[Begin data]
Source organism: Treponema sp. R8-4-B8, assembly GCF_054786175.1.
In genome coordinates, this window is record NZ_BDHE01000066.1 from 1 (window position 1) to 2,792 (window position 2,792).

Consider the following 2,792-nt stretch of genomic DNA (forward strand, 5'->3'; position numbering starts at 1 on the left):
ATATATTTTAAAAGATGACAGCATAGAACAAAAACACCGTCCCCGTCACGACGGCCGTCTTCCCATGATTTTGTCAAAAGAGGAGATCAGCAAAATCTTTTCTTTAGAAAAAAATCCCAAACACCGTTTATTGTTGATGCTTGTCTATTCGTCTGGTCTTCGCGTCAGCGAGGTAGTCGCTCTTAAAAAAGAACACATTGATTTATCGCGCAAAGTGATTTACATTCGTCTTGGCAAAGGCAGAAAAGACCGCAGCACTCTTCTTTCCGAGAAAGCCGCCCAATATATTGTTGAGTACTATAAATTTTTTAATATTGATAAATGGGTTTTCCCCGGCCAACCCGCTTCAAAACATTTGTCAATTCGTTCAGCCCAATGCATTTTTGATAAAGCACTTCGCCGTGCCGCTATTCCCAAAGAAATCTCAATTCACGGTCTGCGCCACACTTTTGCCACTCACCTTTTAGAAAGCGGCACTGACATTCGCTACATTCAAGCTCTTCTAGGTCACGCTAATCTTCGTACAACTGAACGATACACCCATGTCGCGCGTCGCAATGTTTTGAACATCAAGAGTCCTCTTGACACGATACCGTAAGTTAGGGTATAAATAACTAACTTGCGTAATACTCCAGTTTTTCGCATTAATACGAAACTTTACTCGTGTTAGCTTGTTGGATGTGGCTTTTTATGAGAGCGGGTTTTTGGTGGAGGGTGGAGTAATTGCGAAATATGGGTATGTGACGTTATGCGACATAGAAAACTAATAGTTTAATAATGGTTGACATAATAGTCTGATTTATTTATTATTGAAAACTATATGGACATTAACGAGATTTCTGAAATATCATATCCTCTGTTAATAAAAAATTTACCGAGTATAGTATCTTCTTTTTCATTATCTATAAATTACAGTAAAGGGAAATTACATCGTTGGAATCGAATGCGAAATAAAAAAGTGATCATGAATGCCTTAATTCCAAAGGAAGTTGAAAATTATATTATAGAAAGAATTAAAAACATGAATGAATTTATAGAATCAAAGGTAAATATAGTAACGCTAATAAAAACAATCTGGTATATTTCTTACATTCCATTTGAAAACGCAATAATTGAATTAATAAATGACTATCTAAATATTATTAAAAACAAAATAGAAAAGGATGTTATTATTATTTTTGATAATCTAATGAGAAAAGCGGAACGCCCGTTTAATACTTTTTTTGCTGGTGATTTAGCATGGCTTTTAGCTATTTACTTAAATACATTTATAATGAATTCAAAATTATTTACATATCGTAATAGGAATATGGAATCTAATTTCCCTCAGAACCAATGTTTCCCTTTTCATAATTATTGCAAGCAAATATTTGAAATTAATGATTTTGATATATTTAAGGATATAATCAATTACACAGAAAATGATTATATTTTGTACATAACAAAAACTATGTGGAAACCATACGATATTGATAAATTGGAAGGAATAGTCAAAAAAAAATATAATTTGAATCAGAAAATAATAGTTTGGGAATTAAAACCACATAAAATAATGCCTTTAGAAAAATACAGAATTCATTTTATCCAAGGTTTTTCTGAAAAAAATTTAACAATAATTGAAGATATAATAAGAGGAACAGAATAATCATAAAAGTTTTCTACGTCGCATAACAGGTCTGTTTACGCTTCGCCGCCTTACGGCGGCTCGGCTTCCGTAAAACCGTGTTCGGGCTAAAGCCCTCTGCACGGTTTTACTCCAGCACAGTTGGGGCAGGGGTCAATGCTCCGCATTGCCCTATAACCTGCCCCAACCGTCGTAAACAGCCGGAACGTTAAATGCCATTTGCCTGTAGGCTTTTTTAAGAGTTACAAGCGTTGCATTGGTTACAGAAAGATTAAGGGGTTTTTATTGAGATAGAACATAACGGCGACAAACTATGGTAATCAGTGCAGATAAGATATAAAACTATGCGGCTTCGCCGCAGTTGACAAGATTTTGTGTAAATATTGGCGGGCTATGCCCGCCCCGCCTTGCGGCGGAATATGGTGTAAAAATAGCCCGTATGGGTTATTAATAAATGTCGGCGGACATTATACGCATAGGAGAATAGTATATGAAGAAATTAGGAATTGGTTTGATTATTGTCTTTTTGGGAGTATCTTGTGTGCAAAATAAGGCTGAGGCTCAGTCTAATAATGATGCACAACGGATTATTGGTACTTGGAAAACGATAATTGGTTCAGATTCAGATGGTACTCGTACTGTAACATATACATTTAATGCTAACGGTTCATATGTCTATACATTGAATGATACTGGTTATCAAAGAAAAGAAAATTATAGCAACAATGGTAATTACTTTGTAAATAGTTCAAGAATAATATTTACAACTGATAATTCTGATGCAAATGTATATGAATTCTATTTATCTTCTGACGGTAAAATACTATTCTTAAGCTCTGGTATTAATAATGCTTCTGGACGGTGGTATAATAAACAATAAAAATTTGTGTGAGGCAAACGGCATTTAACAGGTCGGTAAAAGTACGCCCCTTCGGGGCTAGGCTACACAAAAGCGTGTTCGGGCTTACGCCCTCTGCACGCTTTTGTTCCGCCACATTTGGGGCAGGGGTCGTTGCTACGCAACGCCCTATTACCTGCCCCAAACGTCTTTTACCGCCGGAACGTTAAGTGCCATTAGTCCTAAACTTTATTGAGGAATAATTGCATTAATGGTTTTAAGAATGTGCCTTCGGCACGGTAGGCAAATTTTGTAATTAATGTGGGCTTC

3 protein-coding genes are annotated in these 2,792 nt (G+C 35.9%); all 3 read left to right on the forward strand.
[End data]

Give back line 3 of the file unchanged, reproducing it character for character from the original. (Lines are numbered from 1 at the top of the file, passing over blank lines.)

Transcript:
Consider the following 2,792-nt stretch of genomic DNA (forward strand, 5'->3'; position numbering starts at 1 on the left):